Brought to you by:

Prevent and prepare: Australia turns page on disaster mitigation 

Australia has finally shaken off its mitigation inertia as the Albanese Government prepares to disburse $200 million to more than 180 projects that qualified for the first round of funding under its five-year $1 billion Disaster Ready Fund (DRF). 

The DRF initiative starts on July 1, replacing the Emergency Response Fund, and it commits the Government to spending a maximum $200 million a year on disaster prevention and resilience works. 

States and territories will match the Commonwealth, meaning the country is set to potentially invest up to $2 billion over the next five years on flood levees, sea walls, cyclone shelters and an array of other mitigation programs that will improve the country’s disaster readiness. 

Insurers and industry analysts, who have long urged Canberra to invest up to $200 million a year on mitigation spending, as flagged in a 2014 Productivity Commission report, say the first round of confirmed 187 DRF projects marks a new start for the country. 

The Insurance Council of Australia (ICA) says the DRF is an “important milestone” towards building stronger community resilience to extreme weather and will have an impact on premium pricing and reducing the protection gap. 

“For many years the insurance industry has focused its advocacy on government investment to improve community resilience to worsening extreme weather, and [now] we are seeing this hard work pay off for Australian communities,” ICA CEO Andrew Hall said. 

“The cost of worsening extreme weather is impacting the affordability and availability of insurance in some parts of Australia, and we know a key lever to improving insurance outcomes is reducing or mitigating the risk that is present.” 

Looking beyond the five-year DRF scheme, Mr Hall urged Canberra to take a longer-term view.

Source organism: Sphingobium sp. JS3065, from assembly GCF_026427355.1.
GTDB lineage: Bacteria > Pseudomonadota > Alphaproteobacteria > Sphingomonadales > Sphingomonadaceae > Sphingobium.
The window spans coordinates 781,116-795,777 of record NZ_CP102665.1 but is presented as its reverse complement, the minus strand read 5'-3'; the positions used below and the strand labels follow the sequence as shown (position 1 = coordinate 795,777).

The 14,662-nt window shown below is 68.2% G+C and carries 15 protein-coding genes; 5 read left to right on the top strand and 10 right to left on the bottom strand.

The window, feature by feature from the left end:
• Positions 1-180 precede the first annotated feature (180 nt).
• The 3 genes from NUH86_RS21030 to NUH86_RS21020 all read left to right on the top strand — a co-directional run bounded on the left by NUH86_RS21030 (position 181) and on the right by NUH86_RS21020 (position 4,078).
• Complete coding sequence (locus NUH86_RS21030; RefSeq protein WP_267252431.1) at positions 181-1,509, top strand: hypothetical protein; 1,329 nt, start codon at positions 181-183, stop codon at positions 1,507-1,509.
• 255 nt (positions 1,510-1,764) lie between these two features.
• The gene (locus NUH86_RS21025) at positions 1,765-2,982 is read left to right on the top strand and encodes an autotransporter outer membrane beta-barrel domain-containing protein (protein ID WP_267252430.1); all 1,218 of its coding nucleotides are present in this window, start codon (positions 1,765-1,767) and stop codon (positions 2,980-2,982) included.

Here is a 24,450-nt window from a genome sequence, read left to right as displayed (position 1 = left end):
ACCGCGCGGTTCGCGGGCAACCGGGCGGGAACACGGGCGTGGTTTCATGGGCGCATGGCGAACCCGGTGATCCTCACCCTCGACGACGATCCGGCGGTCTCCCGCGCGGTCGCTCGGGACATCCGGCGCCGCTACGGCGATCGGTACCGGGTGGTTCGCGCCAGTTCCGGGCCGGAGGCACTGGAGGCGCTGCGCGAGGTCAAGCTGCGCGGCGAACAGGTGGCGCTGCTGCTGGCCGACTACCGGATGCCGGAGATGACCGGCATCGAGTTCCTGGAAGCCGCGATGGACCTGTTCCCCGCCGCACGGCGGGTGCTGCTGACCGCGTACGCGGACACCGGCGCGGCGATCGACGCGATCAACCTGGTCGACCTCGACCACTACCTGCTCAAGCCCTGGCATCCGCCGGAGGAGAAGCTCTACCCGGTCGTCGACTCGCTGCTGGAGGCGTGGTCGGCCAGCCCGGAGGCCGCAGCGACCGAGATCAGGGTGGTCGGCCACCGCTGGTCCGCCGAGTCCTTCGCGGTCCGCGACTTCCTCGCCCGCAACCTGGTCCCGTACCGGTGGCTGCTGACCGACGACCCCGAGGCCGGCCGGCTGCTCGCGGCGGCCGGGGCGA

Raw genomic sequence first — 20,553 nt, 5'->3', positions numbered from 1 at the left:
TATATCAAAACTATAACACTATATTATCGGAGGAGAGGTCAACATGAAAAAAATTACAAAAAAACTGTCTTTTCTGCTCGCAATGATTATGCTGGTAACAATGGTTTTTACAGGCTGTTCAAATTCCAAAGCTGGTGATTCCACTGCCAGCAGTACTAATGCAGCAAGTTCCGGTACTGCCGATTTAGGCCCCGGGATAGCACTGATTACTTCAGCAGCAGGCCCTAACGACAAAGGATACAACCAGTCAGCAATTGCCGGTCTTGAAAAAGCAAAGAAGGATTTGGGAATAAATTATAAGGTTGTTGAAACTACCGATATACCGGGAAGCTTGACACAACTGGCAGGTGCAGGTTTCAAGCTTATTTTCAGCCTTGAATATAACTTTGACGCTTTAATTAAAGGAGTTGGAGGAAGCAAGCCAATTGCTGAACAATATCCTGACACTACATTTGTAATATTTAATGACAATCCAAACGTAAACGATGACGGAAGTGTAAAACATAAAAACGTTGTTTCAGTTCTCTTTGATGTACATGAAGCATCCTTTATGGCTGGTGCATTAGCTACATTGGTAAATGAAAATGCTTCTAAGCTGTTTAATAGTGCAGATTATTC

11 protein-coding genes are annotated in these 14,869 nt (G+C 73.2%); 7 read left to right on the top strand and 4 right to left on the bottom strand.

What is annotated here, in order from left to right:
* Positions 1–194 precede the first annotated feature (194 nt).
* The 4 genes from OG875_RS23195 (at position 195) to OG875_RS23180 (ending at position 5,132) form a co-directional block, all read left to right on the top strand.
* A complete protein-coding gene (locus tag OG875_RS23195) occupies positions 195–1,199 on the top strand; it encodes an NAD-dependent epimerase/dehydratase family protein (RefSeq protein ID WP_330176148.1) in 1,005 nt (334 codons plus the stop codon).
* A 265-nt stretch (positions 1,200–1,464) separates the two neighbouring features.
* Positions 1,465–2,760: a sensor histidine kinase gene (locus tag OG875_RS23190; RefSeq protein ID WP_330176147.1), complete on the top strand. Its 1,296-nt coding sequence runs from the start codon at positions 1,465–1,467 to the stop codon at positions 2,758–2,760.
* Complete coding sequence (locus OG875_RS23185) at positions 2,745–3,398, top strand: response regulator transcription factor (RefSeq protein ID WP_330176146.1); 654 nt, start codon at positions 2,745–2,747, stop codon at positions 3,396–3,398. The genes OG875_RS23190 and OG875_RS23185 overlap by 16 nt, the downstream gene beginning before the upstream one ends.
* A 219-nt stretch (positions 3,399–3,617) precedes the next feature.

“We need to see this same level of funding for at least the next 10 years to ensure that Australians receive the full benefits of resilience and mitigation investment, including stabilising insurance premiums in areas at high risk of extreme weather,” Mr Hall said. 

Industry analysts say last year’s catastrophic floods and the 2019/20 Black Summer bushfires played a decisive role in changing the national conversation around mitigation. 

For many years the country allocated just 3% of disaster funding on prevention. The other 97% went to repairs. It was an imbalance that insurers and risk mitigation experts have long argued needs to be reversed. 

“Everyone has been lobbying hard for this. It’s a massive step in the right direction,” KPMG Insurance Partner Scott Guse told 

“The frequency and intensity of catastrophic events was certainly a catalyst. And then everyone’s jumped on the bandwagon to push the agenda harder.” 

Minister for Emergency Management Murray Watt says close to 70% of Australians were impacted by storms, floods, cyclones and bushfires in 2022 alone, signalling the urgent need to take decisive action. 

“As we continue to fund disaster recovery and specific resilience programs in areas which have suffered disasters recently, it’s critical we do more to build defences right across Australia, to better protect communities and their regional economies,” he said. 

“We know that every dollar spent on disaster resilience and mitigation delivers a return on investment to governments and households nine times over. But as a country we invest far more in recovering from disasters than we do defending against them, and that mentality has got to change.” 

The National Emergency Management Agency (NEMA), which oversees the DRF scheme, says for every dollar spent on disaster risk reduction, there is an estimated $9.60 return on investment. 

Insurers, in pushing for increased mitigation spending, have long pointed out such investment will benefit consumers in the form of lower premiums. This has become even more critical after the floods last year and other catastrophes led to sharp rises in premiums. 

“Investing in resilience and mitigation for local communities from extreme weather is a no brainer,” Suncorp Group CEO Steve Johnston said. 

“If you reduce the risk, you reduce the impact these disaster events have on local communities, and you can put downward pressure on insurance premiums.” 

Now that the Government has answered the mitigation call, insurers will no doubt have to live up to the premium promise. 

“I expect insurers to walk the talk,” Mr Guse said. “They have very intensive risk-focused models for pricing and if the evidence stacks up, I would expect the insurers to pass through the benefits.”